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Columbia University Health Sciences

Obesity, Physical Activity and Built Space in New York City

Andrew Rundle, Dr. PH

Project Description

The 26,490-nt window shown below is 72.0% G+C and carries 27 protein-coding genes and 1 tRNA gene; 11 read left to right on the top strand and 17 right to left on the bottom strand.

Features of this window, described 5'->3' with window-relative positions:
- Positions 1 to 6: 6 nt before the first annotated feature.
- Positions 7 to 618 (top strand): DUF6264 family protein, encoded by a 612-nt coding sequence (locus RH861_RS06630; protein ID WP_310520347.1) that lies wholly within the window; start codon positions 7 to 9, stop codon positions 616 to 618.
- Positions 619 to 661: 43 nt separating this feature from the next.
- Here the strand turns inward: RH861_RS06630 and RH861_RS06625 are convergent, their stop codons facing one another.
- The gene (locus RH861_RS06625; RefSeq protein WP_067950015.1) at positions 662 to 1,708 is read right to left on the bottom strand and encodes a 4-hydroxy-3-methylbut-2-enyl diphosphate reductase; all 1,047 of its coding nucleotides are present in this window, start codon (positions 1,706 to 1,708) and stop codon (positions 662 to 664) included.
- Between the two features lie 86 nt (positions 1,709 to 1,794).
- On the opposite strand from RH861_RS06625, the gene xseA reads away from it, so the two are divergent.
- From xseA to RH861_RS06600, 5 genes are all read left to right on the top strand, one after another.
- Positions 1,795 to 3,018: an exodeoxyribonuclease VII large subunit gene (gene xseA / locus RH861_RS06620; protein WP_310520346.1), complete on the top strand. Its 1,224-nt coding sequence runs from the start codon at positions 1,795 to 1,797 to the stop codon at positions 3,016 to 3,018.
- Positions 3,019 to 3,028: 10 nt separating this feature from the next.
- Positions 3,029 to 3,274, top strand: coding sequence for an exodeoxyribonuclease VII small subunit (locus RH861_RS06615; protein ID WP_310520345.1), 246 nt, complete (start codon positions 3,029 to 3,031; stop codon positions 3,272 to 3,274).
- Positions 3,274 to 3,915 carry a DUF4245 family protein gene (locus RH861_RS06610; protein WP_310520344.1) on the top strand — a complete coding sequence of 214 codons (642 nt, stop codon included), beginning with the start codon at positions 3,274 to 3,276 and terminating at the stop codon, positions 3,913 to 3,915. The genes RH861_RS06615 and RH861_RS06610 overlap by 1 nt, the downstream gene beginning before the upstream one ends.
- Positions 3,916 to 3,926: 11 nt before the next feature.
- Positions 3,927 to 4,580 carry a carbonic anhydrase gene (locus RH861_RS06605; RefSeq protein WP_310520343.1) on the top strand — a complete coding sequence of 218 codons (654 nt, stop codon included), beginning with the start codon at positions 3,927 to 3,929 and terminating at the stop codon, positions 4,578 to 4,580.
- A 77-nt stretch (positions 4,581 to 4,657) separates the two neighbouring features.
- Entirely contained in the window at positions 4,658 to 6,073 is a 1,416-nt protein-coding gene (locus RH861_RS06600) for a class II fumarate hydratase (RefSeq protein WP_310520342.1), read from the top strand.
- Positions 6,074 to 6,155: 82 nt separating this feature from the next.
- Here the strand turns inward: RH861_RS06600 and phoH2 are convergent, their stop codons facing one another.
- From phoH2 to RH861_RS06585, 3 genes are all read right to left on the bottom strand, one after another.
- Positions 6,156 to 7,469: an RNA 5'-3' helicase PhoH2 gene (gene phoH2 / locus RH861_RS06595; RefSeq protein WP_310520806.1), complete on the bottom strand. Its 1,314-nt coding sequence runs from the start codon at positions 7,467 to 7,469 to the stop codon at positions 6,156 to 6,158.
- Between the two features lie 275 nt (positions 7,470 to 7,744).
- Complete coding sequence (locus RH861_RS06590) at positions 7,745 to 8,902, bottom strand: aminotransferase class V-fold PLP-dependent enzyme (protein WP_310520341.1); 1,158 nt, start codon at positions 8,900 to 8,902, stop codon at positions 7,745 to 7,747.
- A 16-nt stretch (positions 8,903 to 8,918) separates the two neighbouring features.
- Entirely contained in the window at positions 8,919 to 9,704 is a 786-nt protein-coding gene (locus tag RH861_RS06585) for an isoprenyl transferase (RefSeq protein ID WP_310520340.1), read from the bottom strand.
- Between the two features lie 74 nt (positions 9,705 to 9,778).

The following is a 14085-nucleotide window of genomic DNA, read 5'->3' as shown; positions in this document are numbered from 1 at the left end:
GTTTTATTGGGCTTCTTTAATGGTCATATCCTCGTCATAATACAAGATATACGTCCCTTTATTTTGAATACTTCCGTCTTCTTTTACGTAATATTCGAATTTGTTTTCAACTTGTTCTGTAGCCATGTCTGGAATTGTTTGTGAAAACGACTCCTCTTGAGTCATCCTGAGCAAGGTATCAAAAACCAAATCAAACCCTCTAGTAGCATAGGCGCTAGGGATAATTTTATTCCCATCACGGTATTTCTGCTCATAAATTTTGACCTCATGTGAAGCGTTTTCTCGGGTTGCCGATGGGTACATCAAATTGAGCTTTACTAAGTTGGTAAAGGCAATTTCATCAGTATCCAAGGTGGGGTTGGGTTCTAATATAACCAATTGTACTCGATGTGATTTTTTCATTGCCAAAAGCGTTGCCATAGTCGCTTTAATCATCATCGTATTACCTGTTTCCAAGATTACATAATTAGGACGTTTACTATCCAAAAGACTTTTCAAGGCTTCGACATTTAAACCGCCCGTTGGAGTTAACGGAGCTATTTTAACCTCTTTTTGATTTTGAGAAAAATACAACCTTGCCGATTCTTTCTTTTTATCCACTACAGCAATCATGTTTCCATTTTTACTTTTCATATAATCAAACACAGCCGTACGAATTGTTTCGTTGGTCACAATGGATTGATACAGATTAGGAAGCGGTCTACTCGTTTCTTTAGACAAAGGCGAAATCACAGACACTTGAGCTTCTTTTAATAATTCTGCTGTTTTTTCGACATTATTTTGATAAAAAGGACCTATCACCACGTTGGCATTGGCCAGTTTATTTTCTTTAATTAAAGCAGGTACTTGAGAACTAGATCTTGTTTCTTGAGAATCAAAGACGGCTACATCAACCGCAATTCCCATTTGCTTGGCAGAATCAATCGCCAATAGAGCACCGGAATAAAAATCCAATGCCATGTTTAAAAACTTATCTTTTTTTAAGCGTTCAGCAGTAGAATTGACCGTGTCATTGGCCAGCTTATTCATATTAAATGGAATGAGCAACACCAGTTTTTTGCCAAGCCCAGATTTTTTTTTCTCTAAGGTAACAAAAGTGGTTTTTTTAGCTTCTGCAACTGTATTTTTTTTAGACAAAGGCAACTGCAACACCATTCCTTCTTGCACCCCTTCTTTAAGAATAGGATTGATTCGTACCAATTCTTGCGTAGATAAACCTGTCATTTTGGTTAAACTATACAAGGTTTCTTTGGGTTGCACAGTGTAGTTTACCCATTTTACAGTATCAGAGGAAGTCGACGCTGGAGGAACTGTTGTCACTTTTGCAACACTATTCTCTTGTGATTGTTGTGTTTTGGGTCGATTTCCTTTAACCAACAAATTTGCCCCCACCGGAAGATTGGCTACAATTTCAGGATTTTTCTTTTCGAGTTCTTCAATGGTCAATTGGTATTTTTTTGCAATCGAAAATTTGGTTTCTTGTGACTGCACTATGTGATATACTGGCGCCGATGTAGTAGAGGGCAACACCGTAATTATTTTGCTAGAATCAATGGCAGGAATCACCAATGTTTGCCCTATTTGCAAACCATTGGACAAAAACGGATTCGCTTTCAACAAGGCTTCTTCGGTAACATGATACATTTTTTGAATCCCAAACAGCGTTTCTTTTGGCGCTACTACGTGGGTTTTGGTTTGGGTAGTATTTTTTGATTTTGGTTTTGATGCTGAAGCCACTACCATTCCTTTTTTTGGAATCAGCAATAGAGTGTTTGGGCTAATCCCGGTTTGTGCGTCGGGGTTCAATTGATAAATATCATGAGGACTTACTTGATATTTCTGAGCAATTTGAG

We propose to investigate the impact of the built environment characteristics on body size, physical activity and diet in residents of New York City (NYC). We will use data from three large human health studies. The first data set will be from 1000 Black and Hispanic children enrolled in a prospective cohort study of Head Start families. From all of the children we will have complete demographic data, and mother's reports on the height and weight and physical activity of the child. From 500 of the children data will be available on skin fold thickness, body mass index (BMI) and 6 days of physical activity monitoring. Data will be available at baseline and from two annual follow-ups of the cohort. The second data set will be from 18,000 adult New Yorkers from whom we will have demographic data and objectively measured BMI. The third will be from 2,400 healthy Black and Caucasian women. From these women we will have demographic data, questionnaire data on diet and physical activity and objective measures of BMI, waist and hip circumference and body fat by bio-impedence. From all of these subjects we will have a home address which we will geocode into a CIS model of New York City. Multi-level modeling approaches will be used to determine whether neighborhoods characteristics (for example; land use, street design, availability and quality of parks and retail food stores, zoning, public transport, farmers markets) predict body size, physical activity and diet. Because of the very large immigrant population in NYC we will conduct qualitative research on how acculturation to the built environment of NYC impacts body size. Prior work suggests that acculturation to main stream American norms leads to weight increases in immigrants and their children. We do not see this effect in our data and propose that NYC is not "main stream America". We propose to conduct qualitative research on Hispanic mothers and children in the Head Start study and investigate how they relate to the built environment of NYC. Our goal is to develop a new measure of acculturation that includes adaption to the built environment of NYC and will be useful in studies of obesity. The quantitative research will also be used to develop new GIS based measures of aspects of the City that are important to the mothers. This research on the physical environment and adaption to it, will identify strategies for building and organizing communities that increase physical activity, improve diets and reduce obesity.

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